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The Mission of the Seventy


After this the Lord appointed seventy others and sent them on ahead of him in pairs to every town and place where he himself intended to go.

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Luke 10:1. And after these things the Lord appointed That the Apostles had returned to Christ before these seventy were substituted in their room, may be inferred from many circumstances. The twelve, therefore, were sent to awaken in the Jews the hope of an approaching salvation. After their return, as it was necessary that higher expectation should be excited, others were sent in greater numbers, as secondary heralds, to spread universally in every place the report of Christ’s coming. Strictly speaking, they received no commission, but were only sent by Christ as heralds, to prepare the minds of the people for receiving his doctrine. As to the number seventy, he appears to have followed that order to which the people had already been long accustomed. We must bear in mind what has been already said about the twelve Apostles, 3030     Harmony, volume 1 p. 438. that as this was the number of the tribes when the people were in a flourishing condition, so an equal number of apostles or patriarchs was chosen, to reassemble the members of the lacerated body, that the restoration of the Church might thus be complete.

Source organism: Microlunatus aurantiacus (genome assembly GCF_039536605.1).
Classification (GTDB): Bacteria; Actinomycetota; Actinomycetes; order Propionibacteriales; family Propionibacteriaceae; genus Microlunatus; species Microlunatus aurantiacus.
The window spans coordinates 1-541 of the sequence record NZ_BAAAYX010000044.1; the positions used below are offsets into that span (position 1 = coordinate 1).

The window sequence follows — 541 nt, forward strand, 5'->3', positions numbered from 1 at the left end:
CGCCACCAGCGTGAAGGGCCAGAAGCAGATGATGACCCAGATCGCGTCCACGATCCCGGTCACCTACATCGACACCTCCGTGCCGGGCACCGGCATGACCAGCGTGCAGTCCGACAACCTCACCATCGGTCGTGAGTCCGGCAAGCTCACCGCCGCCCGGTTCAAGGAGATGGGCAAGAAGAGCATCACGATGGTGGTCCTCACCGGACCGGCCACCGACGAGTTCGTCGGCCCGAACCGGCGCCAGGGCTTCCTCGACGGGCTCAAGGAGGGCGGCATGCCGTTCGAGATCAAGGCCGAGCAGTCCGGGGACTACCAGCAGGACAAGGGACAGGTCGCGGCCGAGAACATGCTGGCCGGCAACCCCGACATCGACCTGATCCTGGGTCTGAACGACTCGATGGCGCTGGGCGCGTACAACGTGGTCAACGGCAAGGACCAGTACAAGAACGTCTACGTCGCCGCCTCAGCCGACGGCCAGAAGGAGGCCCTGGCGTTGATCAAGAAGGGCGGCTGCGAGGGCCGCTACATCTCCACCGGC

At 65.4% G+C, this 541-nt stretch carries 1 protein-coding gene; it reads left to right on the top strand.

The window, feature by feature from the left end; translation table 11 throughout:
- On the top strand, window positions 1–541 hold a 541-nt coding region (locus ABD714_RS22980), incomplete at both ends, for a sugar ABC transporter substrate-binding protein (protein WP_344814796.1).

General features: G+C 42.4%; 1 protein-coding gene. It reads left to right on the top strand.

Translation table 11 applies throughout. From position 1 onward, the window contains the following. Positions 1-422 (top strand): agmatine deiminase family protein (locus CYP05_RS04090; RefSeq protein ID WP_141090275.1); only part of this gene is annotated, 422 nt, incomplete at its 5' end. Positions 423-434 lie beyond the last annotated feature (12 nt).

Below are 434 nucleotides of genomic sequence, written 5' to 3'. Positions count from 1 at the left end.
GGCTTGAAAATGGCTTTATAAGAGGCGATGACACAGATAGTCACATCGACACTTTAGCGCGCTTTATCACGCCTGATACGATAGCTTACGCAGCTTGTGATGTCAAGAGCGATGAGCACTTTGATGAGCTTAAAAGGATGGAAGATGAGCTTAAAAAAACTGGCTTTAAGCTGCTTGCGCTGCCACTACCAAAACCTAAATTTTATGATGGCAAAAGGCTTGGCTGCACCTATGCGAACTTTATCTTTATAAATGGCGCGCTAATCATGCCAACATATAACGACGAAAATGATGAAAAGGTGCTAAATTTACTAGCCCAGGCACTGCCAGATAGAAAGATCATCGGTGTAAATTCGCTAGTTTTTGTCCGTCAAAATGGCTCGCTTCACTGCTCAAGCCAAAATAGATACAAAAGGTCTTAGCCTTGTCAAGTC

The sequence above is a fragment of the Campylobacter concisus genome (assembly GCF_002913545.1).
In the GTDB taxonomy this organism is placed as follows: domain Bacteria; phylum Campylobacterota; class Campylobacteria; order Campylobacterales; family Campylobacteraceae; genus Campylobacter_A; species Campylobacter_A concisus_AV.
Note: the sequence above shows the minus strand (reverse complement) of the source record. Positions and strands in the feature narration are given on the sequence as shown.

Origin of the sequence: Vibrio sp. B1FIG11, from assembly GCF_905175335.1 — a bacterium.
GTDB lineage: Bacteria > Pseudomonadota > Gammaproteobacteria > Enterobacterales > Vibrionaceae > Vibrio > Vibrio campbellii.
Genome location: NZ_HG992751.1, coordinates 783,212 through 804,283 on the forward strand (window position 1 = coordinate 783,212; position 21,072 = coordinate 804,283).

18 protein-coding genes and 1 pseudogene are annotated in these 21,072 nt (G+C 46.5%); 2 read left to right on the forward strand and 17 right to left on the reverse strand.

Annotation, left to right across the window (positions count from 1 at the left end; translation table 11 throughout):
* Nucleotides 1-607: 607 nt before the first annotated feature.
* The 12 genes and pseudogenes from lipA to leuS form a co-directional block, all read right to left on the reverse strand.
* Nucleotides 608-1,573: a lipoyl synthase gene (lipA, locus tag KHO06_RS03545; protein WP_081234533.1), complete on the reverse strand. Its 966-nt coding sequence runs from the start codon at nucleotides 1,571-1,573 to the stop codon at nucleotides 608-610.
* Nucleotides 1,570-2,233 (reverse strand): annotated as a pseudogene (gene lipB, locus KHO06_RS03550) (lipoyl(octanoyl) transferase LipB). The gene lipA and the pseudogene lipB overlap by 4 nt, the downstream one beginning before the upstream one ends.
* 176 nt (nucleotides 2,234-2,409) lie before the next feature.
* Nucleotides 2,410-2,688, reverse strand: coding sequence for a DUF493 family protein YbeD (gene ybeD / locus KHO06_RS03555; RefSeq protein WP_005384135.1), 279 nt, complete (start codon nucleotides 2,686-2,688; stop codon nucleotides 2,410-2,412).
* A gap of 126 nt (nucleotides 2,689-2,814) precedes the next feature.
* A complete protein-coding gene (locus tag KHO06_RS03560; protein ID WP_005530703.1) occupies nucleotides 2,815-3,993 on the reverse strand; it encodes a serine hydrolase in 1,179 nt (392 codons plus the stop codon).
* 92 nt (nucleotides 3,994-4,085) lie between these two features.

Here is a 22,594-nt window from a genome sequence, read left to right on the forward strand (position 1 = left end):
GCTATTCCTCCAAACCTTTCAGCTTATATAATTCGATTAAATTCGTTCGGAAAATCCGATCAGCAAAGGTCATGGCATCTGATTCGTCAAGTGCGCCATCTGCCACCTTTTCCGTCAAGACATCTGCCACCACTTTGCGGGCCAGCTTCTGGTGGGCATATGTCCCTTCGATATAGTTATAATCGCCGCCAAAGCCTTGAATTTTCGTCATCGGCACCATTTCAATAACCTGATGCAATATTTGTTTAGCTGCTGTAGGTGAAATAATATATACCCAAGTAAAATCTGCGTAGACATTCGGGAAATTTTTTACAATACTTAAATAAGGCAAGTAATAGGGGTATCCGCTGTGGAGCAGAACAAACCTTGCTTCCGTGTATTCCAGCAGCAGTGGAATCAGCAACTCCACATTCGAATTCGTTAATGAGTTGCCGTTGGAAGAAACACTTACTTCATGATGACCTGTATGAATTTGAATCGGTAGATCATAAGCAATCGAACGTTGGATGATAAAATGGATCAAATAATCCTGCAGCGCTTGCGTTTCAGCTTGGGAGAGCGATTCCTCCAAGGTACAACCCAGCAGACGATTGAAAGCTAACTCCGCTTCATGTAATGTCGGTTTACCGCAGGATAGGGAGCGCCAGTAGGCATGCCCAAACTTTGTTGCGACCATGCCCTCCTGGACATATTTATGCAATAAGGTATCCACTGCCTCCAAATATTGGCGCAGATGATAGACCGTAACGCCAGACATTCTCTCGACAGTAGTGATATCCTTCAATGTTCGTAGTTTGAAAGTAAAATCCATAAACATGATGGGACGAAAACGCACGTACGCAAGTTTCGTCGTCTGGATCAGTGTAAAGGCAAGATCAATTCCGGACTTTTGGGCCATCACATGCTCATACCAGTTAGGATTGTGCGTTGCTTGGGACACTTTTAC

There was a similar reason for these seventy. We know that Moses, finding himself insufficient for the burden, took seventy judges to be associated with him in governing the people, (Exodus 18:22; 24:1.) But when the Jews returned from the Babylonish captivity, they had a council or συνέδριον—which was corrupted into Sanedrin 3131     “Lequel les Grecs nomment Synedrion, et eux l’appeloyent par une prononciation corrompue Sanedrin;” — “which the Greeks denominate Synedrion, and which they, by a corrupt pronunciation, called Sanedrin.” —consisting of seventy-two judges. As usually happens with such numbers, when they spoke of the council, they called them only the seventy judges; and Philo assures us, that they were chosen out of the posterity of David, that there might be some remaining authority in the royal line. After various calamities, this was the finishing stroke, when Herod abolished that council, and thus deprived the people of a legitimate share in the government. Now as the return from Babylon prefigured a true and complete redemption, the reason why our Lord chooses seventy heralds of his coming appears to be, to hold out the restoration of their fallen state; and as the people were to be united under one head, he does not give them authority as judges, but only commands them to go before him, that he may possess the sole power. And sent them by two and two. He appears to have done so on account of their weakness. There was reason to fear, that individually they would not have the boldness necessary for the vigorous discharge of their office; and therefore, that they may encourage one another, they are sent by two and two